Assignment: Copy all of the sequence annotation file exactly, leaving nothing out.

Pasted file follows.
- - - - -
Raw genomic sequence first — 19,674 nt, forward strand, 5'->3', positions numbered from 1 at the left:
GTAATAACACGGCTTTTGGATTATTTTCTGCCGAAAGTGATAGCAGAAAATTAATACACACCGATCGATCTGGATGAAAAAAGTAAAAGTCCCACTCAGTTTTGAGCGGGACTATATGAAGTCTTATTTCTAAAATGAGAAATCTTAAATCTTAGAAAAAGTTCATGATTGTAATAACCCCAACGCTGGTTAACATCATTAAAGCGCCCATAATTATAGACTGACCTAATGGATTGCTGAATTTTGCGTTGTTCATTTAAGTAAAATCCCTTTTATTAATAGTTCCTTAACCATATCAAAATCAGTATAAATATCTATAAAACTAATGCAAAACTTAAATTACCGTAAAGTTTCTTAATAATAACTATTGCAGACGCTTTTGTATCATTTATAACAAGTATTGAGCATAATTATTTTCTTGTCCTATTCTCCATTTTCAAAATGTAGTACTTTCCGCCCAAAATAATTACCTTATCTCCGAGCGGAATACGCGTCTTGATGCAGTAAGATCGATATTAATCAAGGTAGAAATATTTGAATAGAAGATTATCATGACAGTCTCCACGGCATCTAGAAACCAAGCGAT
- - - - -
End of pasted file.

Raw genomic sequence first — 19,674 nt, forward strand, 5'->3', positions numbered from 1 at the left:
GTAATAACACGGCTTTTGGATTATTTTCTGCCGAAAGTGATAGCAGAAAATTAATACACACCGATCGATCTGGATGAAAAAAGTAAAAGTCCCACTCAGTTTTGAGCGGGACTATATGAAGTCTTATTTCTAAAATGAGAAATCTTAAATCTTAGAAAAAGTTCATGATTGTAATAACCCCAACGCTGGTTAACATCATTAAAGCGCCCATAATTATAGACTGACCTAATGGATTGCTGAATTTTGCGTTGTTCATTTAAGTAAAATCCCTTTTATTAATAGTTCCTTAACCATATCAAAATCAGTATAAATATCTATAAAACTAATGCAAAACTTAAATTACCGTAAAGTTTCTTAATAATAACTATTGCAGACGCTTTTGTATCATTTATAACAAGTATTGAGCATAATTATTTTCTTGTCCTATTCTCCATTTTCAAAATGTAGTACTTTCCGCCCAAAATAATTACCTTATCTCCGAGCGGAATACGCGTCTTGATGCAGTAAGATCGATATTAATCAAGGTAGAAATATTTGAATAGAAGATTATCATGACAGTCTCCACGGCATCTAGAAACCAAGCGAT